Working with SLEHCRA after coming into office, Jones revamped what had been a barebones application, adding annual requests for information that are largely in line with what banks typically submit to federal regulators for Community Reinvestment Act compliance. Questions cover home mortgage lending, small business lending, and community development. Where the CRA examination process only occurs every three to five years, the St. Louis process is annual. The city also now requests workplace diversity data from banks, including the number and proportion of minorities, women, and city residents employed for each bank.
In addition to the new request for a direct response to the Ferguson Commission Report, this year the treasurer also added requests for information on small consumer loans, including those that serve as an alternative to payday loans; second-chance checking accounts or other programs for the unbanked or underbanked; and marketing plans to reach low- and moderate-income neighborhoods and consumers, minorities, small businesses (including minority- and women-owned businesses) and older adults.
“I think the application adding that question about the Ferguson Commission Report is really great and needs to happen,” Risch says. “And it complements some of the important work the treasurer was already supporting, like Financial Empowerment Centers.”
In October 2018, the treasurer put out a request for proposals to handle the city’s payroll account and parking division account, which asked banks to list their involvement in Ferguson Commission Report calls to action. Seven banks responded, and the treasurer ultimately selected Regions Bank for the payroll account and Busey Bank for the parking division account.
It was a no-brainer that the same request would go into the next city depository application. The letter went out in March 2019, giving banks until April 20 to respond and submit their application materials. Jones intends to approve the final list of authorized city depositories no later than June 6. From there, any city deposits at a bank no longer authorized to serve as a city depository must be moved.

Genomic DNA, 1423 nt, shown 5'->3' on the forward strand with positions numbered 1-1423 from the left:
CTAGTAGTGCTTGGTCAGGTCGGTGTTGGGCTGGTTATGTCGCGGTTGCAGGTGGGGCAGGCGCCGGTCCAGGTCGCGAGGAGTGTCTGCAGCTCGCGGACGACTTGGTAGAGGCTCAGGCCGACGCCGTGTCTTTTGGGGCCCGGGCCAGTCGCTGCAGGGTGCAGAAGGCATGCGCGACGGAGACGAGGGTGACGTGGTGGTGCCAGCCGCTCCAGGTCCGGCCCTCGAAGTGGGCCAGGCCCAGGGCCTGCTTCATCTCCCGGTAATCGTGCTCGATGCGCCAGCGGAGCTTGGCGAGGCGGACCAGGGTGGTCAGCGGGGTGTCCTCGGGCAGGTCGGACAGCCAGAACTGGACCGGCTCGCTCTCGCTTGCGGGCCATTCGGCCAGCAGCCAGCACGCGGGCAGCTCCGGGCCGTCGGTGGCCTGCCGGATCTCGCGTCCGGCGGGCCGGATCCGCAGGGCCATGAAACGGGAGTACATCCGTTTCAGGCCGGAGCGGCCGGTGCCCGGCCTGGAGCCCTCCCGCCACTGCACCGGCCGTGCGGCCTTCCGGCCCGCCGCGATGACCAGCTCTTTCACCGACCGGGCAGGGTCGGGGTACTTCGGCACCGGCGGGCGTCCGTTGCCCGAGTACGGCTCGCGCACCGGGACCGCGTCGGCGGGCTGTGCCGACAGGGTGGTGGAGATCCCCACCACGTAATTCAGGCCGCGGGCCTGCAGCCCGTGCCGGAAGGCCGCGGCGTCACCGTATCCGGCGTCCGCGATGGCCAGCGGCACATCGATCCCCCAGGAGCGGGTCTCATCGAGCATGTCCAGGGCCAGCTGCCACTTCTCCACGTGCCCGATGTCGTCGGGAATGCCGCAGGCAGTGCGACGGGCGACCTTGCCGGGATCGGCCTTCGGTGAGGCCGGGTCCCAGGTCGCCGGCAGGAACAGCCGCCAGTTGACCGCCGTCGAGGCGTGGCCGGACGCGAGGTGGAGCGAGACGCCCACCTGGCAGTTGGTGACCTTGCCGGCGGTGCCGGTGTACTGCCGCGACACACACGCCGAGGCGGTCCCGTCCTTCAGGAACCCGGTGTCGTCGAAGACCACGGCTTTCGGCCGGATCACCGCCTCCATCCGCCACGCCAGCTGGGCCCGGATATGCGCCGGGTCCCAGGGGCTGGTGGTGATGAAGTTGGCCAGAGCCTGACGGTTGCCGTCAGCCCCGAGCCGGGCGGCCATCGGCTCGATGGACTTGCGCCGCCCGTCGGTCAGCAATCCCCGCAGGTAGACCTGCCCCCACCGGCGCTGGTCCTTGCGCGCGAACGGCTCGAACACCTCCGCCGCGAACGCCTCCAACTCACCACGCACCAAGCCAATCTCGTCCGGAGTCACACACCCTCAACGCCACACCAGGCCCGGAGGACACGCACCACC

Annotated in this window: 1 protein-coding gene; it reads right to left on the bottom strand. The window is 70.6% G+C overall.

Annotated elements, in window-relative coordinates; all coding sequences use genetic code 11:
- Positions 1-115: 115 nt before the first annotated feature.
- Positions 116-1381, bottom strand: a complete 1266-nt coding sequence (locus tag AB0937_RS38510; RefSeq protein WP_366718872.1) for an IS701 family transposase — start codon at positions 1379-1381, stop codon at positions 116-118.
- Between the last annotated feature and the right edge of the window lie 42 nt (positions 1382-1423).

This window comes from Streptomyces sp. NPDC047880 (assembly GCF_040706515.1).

The impact of the Ferguson Commission Report question may be nominal so far; the banks that declined to re-apply this year don’t actually hold any deposits from the city. “The decision on who exactly to bank with is still left up to each department, they just have to stay within the confines of the list I give them,” Jones says.
The treasurer’s office declined to comment on application submissions while they are being evaluated.
Bold action at the local level risks pre-emption by state government, often along clear partisan lines. In Missouri, where Democrats dominate in St. Louis but Republicans are the majority in the state legislature, the state not too long ago pre-empted a higher local minimum wage law.
The banking industry can also take matters into its own hands through the court system. In New York City, a judge once struck down a law meant to help that city government choose banking providers based on responsible lending and community reinvestment activity.
With all that in mind, Jones took a more cautious approach.
“I thought about putting it into the ordinance, but first I just said, ‘well let me just ask and see if they respond,’” Jones says. “In the past, we have not denied a financial institution the opportunity to do business with the city, as long as they turn in the information requested on the application. If they don’t turn in an application, then obviously we can’t continue to do business with them.”
This article is part of The Bottom Line, a series exploring scalable solutions for problems related to affordability, inclusive economic growth and access to capital. Click here to subscribe to our Bottom Line newsletter. The Bottom Line is made possible with support from Citi Community Development.
Oscar is Next City's senior economics correspondent. He previously served as Next City’s editor from 2018-2019, and was a Next City Equitable Cities Fellow from 2015-2016. Since 2011, Oscar has covered community development finance, community banking, impact investing, economic development, housing and more for media outlets such as Shelterforce, B Magazine, Impact Alpha, and Fast Company.